China's human rights record has been challenged by Human Rights Watch in a video series with Badiucao ©Getty Images

Human Rights Watch have launched a video series with Chinese-Australian artist Badiucao, protesting censorship of athletes at the Beijing 2022 Winter Olympic Games.

The non-governmental organisation published one of these videos, challenging the International Olympic Committee (IOC) to speak up about human rights issues in China.

In the animation, it shows a skier preparing for their race, putting on her boots, gloves, helmets and goggles.

They then cover their mouth with red tape, symbolising censorship from freedom of expression.

"International Olympic Committee, what are you afraid of?" read the video caption.

"Allow athletes to speak out against human rights violations by the Chinese Government."

It comes after deputy director general of the Beijing 2022 Winter Olympic Games Organising Committee Yang Shu warned athletes against speaking out at the Olympics.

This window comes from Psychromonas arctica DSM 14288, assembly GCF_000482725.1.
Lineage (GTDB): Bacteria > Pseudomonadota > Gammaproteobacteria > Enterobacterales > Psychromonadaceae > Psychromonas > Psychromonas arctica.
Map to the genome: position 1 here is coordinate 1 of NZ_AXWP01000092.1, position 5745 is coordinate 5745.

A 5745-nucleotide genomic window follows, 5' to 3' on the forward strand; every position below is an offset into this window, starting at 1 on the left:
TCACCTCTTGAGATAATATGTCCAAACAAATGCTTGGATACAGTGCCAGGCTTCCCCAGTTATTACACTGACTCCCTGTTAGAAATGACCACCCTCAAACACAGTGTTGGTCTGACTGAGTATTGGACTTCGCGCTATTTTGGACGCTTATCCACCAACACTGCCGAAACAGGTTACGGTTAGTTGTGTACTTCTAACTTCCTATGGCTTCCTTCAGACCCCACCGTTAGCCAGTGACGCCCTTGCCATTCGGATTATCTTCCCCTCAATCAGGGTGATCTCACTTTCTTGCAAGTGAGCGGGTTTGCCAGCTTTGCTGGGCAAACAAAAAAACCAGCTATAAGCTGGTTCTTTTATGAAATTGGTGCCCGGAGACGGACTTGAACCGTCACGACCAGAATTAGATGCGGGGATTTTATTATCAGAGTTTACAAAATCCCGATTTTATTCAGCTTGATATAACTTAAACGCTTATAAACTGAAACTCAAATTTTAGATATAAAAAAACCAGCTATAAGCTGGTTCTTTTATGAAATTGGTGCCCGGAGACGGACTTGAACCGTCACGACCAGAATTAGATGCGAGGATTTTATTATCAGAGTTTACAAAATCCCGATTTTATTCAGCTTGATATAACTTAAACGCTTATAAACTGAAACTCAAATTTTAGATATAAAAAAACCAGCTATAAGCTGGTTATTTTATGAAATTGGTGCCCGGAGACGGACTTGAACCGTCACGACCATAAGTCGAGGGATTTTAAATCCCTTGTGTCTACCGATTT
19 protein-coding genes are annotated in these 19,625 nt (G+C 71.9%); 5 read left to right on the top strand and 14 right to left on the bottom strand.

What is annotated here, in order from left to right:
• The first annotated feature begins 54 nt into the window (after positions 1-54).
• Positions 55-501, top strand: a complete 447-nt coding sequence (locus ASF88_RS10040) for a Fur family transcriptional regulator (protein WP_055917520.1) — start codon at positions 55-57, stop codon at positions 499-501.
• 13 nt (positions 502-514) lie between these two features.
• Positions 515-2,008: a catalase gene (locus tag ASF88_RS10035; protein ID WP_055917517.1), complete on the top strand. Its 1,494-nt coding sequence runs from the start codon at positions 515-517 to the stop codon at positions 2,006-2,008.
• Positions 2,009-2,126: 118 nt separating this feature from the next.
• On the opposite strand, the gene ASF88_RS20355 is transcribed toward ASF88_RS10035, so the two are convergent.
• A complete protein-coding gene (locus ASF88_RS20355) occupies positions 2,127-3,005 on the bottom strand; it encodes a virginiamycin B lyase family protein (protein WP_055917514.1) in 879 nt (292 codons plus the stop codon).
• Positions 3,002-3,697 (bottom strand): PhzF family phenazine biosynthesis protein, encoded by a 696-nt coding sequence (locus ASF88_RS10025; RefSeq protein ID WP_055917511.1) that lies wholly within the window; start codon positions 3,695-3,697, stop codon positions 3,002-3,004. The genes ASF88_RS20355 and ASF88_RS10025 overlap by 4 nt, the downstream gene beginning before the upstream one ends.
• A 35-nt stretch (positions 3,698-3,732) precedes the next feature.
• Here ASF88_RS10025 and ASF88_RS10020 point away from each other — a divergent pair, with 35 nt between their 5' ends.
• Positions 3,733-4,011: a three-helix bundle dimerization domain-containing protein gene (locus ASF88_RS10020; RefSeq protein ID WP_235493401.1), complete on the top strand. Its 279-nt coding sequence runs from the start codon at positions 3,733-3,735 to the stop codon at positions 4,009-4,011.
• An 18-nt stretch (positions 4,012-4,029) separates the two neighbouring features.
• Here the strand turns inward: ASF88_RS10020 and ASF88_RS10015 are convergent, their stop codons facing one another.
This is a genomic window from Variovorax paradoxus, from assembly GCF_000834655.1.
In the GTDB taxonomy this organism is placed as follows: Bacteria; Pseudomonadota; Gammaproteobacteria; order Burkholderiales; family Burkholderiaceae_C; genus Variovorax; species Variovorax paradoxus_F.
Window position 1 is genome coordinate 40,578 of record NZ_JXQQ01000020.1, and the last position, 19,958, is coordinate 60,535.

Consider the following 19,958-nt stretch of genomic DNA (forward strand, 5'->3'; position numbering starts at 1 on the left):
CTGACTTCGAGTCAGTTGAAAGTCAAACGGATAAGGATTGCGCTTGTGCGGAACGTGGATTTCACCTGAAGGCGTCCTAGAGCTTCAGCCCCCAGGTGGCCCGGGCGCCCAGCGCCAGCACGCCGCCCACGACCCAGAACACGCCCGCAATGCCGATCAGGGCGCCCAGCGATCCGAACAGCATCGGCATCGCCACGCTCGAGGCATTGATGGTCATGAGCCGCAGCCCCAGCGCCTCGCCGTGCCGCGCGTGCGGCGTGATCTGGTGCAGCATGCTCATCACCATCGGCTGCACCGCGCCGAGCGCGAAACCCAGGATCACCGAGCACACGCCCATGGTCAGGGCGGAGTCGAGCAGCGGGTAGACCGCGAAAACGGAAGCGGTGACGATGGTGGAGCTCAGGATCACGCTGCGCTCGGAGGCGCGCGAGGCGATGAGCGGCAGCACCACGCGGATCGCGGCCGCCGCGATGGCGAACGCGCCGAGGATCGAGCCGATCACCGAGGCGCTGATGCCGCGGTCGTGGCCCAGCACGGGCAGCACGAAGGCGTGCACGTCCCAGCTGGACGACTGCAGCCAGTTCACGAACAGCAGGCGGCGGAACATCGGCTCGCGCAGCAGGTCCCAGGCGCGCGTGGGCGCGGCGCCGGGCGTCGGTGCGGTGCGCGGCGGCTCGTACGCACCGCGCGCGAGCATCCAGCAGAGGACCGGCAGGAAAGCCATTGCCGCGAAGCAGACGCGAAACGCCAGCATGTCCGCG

Yang suggested anyone who violated Chinese laws could be "subject to certain punishment".

"Any expression that is in line with the Olympic spirit I'm sure will be protected and anything and any behaviour or speeches that is against the Olympic spirit, especially against Chinese laws and regulations, are also subject to certain punishment," said Yang, according to Reuters.

This statement led to criticism from Tibetan groups, as well as Human Rights Watch through their video series.

The organisation has been vocal in its opposition to the Games and the restrictions put on participants regarding freedom of expression, as well as citing safety concerns for delegates.

China's human rights violations include lack of a free press, restrictions of freedom expression and no democratic elections.

The country's clampdown on Hong Kong protestors, its alleged treatment of Uyghur Muslims and the handling of the sexual assault scandal of Chinese tennis player Peng Shuai have all been criticised.

Badiucao is releasing five videos, with three already available, accusing China of "sports washing" and reverting on human rights improvement promises.

The Beijing 2022 Winter Olympic Games are scheduled to take place from February 4 to 20, followed by the Paralympics from March 4 to 13.